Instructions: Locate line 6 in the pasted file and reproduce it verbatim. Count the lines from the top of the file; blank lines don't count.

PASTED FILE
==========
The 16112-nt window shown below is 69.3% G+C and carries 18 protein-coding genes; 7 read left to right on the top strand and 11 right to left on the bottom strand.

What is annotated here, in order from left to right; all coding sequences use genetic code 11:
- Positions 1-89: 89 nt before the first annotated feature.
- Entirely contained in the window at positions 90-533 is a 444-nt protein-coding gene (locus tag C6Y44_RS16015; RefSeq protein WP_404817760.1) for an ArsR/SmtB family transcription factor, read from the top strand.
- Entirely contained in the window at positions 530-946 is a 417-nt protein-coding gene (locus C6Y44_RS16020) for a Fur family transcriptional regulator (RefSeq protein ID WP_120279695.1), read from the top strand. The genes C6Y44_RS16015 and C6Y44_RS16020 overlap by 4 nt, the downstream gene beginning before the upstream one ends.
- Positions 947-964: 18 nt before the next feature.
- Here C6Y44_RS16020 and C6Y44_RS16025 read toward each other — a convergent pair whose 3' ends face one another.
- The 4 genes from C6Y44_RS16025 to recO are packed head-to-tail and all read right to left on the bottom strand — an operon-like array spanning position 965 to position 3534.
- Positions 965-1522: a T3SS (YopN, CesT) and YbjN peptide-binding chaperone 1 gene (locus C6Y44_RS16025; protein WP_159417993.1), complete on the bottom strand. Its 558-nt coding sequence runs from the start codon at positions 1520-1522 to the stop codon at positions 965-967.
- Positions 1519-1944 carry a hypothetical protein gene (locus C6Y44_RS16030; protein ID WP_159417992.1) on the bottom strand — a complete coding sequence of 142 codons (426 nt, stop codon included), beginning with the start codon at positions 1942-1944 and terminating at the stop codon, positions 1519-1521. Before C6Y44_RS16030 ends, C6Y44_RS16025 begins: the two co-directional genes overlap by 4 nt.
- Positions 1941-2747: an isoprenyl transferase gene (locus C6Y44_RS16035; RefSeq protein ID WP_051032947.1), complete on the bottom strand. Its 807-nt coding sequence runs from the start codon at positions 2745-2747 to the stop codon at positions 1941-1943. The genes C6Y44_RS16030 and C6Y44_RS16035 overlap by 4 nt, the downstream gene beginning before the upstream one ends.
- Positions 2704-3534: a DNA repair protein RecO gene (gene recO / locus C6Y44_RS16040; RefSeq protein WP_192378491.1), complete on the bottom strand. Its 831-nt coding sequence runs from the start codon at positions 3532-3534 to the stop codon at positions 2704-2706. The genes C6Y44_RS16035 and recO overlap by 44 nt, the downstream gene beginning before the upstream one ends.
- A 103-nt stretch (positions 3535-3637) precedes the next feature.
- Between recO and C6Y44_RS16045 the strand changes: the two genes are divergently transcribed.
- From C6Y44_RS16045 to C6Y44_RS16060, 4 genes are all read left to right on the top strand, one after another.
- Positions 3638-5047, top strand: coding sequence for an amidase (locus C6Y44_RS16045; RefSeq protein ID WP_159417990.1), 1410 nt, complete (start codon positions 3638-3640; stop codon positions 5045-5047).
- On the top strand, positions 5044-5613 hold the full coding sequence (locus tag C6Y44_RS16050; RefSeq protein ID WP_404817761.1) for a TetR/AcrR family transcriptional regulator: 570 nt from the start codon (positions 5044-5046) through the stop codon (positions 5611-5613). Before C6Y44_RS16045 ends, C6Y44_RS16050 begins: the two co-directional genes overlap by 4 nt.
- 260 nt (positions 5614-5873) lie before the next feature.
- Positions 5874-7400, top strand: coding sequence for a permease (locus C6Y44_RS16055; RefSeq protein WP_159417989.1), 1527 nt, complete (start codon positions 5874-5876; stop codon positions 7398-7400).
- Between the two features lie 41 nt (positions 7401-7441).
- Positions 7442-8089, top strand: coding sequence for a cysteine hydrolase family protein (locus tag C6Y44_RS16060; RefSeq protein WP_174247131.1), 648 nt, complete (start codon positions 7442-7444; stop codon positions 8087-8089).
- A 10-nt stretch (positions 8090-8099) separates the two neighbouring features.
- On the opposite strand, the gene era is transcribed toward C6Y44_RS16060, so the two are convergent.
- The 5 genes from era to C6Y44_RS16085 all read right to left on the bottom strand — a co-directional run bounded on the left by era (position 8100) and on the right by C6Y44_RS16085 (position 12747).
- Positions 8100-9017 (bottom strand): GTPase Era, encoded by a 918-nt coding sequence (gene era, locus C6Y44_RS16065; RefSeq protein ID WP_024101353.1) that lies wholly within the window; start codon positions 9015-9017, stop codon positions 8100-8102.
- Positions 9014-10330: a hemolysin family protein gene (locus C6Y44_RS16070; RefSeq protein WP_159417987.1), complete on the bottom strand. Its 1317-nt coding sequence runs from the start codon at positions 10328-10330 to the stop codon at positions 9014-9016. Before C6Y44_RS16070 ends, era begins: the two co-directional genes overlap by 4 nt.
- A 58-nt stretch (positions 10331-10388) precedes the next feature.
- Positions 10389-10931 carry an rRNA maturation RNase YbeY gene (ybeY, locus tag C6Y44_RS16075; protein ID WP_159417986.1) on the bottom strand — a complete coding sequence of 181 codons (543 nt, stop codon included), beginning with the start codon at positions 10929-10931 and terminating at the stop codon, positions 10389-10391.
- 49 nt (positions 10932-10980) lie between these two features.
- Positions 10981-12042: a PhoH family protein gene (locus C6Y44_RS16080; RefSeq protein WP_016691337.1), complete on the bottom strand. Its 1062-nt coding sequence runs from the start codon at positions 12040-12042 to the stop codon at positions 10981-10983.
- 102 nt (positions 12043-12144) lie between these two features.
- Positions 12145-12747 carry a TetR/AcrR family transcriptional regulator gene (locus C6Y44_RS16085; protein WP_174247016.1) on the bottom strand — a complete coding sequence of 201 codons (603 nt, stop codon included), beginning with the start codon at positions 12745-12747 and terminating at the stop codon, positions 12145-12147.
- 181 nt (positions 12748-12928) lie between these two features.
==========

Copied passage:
- Positions 947-964: 18 nt before the next feature.